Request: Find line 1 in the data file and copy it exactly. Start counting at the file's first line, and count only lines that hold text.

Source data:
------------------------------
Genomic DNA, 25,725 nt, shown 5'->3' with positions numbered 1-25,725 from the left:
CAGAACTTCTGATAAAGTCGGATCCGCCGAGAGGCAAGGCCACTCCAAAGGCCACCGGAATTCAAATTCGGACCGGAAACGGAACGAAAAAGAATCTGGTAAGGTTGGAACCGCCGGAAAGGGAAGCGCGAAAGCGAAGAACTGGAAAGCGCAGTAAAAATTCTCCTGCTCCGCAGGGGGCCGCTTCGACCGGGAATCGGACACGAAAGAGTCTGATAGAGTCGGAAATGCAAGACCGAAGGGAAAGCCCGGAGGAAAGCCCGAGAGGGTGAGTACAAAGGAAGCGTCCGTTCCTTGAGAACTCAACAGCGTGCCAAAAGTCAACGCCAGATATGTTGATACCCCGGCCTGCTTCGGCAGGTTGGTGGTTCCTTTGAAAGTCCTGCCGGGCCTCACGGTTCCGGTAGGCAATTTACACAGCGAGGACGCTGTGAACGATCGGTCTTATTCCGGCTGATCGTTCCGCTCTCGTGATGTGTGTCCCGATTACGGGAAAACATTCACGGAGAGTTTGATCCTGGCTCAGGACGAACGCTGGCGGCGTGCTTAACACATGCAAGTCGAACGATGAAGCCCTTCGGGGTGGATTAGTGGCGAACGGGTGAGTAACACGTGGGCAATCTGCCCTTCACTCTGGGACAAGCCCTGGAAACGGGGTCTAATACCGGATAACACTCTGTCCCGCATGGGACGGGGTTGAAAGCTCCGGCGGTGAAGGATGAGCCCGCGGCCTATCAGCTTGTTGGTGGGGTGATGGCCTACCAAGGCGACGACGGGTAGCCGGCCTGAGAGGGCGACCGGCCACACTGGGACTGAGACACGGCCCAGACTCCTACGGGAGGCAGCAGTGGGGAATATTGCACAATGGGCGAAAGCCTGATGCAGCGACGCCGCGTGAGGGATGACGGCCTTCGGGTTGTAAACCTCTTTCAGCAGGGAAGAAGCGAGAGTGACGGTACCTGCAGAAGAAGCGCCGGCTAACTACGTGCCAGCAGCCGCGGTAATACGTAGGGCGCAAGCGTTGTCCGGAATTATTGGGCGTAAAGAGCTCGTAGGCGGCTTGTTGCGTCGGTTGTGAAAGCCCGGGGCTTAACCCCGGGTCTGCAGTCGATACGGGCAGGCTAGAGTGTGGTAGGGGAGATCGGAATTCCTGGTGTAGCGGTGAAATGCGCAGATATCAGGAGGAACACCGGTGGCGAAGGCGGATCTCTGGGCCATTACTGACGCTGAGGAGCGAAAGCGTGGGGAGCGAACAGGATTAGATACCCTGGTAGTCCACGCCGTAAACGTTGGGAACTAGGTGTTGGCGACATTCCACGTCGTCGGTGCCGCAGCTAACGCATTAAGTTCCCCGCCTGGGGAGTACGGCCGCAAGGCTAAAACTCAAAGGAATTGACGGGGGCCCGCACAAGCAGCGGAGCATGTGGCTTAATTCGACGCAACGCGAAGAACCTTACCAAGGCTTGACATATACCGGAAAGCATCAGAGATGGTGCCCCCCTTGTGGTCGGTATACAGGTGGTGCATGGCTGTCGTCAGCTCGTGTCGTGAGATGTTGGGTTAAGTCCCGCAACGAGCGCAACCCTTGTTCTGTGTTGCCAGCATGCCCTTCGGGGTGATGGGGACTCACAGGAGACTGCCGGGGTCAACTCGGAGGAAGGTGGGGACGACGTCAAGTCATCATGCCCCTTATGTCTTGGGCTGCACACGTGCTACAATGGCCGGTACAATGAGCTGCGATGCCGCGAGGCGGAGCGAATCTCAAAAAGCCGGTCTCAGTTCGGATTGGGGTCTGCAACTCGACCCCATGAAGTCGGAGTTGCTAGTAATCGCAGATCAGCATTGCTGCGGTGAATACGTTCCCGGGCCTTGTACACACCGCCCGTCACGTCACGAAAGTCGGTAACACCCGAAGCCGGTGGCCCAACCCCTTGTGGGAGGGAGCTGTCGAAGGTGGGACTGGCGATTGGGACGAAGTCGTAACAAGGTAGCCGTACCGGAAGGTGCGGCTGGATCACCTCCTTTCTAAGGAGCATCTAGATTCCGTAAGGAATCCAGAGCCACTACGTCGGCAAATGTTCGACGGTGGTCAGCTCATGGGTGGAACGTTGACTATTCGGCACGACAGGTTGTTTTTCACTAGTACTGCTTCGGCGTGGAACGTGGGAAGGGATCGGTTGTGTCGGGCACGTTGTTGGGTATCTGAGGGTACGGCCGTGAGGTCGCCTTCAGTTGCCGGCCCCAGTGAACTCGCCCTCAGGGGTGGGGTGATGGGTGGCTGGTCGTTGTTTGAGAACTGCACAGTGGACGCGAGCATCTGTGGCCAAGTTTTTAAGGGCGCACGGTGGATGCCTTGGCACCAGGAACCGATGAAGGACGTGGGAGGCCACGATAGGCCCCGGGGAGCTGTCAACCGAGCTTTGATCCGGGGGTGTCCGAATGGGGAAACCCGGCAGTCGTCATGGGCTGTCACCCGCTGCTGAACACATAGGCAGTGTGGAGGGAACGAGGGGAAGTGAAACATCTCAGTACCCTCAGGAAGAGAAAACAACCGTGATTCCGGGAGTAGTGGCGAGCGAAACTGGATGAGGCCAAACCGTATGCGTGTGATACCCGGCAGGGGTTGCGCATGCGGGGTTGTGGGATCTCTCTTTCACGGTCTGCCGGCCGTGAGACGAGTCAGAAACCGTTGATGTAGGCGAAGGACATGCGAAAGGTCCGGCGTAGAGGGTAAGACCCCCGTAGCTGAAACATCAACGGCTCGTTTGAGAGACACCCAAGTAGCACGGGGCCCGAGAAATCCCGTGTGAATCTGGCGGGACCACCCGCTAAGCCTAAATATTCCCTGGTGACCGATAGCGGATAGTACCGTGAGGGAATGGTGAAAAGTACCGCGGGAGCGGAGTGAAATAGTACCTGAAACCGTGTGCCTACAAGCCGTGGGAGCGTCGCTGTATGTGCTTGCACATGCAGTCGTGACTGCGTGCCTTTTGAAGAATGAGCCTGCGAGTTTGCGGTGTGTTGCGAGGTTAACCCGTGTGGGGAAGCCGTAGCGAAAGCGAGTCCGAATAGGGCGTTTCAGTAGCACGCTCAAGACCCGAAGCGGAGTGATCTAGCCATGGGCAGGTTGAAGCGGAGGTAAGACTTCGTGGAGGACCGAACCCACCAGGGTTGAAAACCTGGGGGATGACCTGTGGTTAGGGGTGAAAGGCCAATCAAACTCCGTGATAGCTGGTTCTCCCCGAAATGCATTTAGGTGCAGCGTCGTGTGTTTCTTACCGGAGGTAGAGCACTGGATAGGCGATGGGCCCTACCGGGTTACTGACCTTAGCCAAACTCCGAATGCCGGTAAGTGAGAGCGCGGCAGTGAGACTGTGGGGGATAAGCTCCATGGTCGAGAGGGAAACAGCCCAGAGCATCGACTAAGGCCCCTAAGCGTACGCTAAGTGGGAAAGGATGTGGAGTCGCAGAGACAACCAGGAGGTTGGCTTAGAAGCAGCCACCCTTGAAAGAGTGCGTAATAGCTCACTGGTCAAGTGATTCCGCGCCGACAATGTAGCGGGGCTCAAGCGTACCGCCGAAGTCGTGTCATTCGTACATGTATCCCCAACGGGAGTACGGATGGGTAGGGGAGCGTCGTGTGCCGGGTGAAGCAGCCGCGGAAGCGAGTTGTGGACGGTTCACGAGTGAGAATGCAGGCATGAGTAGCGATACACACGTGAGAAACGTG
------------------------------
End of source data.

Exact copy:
Genomic DNA, 25,725 nt, shown 5'->3' with positions numbered 1-25,725 from the left: